The Covid-19 crisis has confirmed that architectural workers need a union, says the Section of Architectural Workers
’We were still working in the office until the day before lockdown, people were still being encouraged to come in with mild symptoms. At one point quite a few people became ill. Those of us still working have had to pick up the slack, working loads of unpaid overtime to keep things going.’
This was one of many early reports of the sector being slow to respond to Covid-19 in the run-up to the lockdown. As the UK’s only trade union for architectural workers, we knew the impact of the coronavirus crisis on our members would be dramatic.
The symptoms of this crisis are not new: the deep-rooted problems of overwork, underpay, precarious employment terms, discrimination and a growing mental health crisis within the sector have merely been thrown into sharper relief. A desire to collectively tackle these issues was what led to the launch of the Section of Architectural Workers (SAW), a branch of the radical grassroots trade union United Voices of the World, in October 2019.
In the wake of Covid-19, poor working conditions threaten much more than just our mental health. Many employers were too slow to act – being both under-prepared in terms of adapting digital and physical infrastructure, and failing in their responsibilities to ensure the health and safety of their workers. In the weeks before official lockdown a large London architecture office ordered its staff to come to work even after one of their colleagues was diagnosed with Covid-19.
At the first sign of disruption, employers have been quick to carry out rushed redundancies and contract terminations. Our members who are newly unemployed find themselves in an impossible situation: rent is due, and there’s little chance of finding a new job. We’re hearing many cases of people being made redundant in circumstances in which they could have been furloughed.
There is absolutely no reason for employers not to use government funds to provide short term stability for staff, and choosing to make redundancies instead is callous and morally reprehensible. We have been fighting for those made redundant to be reinstated and put on furlough, and we have had a number of wins in recent weeks.
We have London-based members who have been furloughed but are expected to continue to work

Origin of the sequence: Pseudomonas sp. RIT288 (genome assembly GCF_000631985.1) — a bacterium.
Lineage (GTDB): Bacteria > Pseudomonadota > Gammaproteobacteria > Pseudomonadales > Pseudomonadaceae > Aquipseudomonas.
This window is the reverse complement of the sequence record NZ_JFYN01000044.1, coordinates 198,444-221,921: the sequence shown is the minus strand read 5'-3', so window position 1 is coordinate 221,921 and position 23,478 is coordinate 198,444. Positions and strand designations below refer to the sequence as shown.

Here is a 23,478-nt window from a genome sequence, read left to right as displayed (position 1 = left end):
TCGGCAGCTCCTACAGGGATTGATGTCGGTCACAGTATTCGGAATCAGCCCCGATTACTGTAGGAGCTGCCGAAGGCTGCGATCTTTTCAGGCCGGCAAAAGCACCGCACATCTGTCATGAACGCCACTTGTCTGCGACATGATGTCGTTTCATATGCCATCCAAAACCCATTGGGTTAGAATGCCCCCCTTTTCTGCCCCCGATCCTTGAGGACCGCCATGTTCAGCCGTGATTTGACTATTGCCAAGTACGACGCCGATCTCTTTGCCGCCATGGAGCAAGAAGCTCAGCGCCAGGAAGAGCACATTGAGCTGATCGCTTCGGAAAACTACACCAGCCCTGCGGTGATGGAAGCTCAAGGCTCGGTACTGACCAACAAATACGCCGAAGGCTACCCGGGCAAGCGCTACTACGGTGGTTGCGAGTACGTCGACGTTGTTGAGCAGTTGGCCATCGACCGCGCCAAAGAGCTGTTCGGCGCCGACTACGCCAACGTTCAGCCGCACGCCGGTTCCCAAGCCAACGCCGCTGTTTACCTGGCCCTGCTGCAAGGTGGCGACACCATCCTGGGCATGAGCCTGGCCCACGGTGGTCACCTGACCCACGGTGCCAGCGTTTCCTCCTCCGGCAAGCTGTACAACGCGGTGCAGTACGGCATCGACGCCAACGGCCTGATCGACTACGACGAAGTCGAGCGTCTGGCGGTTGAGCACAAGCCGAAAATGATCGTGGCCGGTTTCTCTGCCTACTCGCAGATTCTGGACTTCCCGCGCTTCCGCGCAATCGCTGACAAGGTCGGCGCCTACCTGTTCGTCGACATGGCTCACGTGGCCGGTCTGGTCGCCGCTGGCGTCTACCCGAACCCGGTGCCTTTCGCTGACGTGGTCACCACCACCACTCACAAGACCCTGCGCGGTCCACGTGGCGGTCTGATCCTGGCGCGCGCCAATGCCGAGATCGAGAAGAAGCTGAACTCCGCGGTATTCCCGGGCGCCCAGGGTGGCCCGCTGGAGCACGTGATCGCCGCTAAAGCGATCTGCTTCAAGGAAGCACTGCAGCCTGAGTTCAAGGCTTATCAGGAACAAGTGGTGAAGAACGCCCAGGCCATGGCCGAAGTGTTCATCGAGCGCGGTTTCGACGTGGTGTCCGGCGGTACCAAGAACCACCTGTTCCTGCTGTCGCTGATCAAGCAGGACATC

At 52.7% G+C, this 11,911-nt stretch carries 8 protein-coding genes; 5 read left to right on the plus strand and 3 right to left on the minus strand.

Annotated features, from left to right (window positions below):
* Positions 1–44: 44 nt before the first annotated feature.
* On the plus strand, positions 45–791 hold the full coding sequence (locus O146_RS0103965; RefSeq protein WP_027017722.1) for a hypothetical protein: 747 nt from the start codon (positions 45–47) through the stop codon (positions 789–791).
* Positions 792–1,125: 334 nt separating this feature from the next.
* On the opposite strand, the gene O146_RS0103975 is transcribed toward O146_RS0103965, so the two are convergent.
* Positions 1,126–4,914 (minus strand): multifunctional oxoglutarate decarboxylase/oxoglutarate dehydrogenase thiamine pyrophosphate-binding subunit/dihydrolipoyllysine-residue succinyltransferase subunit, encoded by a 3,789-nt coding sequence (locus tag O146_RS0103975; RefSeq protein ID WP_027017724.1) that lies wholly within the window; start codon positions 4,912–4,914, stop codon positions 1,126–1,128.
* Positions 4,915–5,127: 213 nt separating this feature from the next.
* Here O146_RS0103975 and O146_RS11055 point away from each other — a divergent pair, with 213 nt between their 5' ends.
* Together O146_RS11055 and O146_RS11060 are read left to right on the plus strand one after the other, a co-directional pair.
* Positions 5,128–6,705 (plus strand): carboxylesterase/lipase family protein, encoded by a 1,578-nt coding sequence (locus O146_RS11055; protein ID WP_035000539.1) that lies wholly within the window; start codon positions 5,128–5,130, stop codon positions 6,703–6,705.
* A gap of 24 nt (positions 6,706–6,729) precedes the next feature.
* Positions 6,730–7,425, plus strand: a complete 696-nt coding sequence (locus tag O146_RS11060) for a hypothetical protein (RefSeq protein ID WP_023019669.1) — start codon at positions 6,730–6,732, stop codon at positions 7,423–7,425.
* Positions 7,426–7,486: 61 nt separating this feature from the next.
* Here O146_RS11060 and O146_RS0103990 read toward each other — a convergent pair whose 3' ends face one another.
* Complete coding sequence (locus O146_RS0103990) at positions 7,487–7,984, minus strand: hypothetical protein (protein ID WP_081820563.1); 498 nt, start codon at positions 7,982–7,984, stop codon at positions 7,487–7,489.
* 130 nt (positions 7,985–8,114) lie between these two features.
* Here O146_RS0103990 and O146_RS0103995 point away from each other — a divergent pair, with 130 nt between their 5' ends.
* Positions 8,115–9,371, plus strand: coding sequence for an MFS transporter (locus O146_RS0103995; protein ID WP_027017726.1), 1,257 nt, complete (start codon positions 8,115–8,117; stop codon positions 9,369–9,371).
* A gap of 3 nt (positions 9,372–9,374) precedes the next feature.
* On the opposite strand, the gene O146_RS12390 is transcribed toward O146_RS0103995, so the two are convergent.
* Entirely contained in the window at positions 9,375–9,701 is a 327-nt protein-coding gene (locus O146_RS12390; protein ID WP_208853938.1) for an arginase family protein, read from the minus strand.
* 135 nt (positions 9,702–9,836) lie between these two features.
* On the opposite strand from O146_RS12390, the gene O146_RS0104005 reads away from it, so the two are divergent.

These rapid changes to employment conditions are being used as a battering ram for unrelated contract changes and indefinite wage reductions. Most shockingly of all, we have London-based members who have been furloughed but are expected to continue to work on fee paying projects.
Systemic overwork, underpay and precarious employment terms meant we struggled to maintain a work-life balance before the lockdown. Now, long hours in the office have been replaced with longer working hours at home. In the work-from-home world, the panopticon of the open plan office has been replaced by a webcam. One worker was instructed to keep their webcam and microphone on at all times during work hours.
While the recent announcement from the government has been criticised for its mixed messages, one thing was clear: if you can work from home continue to do so. Architectural workers can, and have been successfully working from home: we should not be risking lives getting on public transport back into the office. We are, of course, concerned about the high death rates on construction sites and stand in solidarity with the Shut the Sites campaign.
Practice leaders rushing to opine about how Covid-19 will change urban design, the office or society should reflect on their own workplace cultures. Architects champion community engagement on design projects, but often display complete disdain for engaging with their own staff. There is an overwhelming lack of information, transparency and clarity from management within the sector.
Despite being physically contained in our homes, we continue meeting online, talking to our co-workers, training each other about our rights, formulating collective demands, and co-writing letters. By organising in workplaces we can demand that management engage with us, rather than handing down decisions to be accepted unquestionably.
We would like to hear from architectural workers about how their employers are responding to the Covid-19 crisis. Please fill in our survey or email us. You can use these links to read our collective demands and find out more information about how to join us.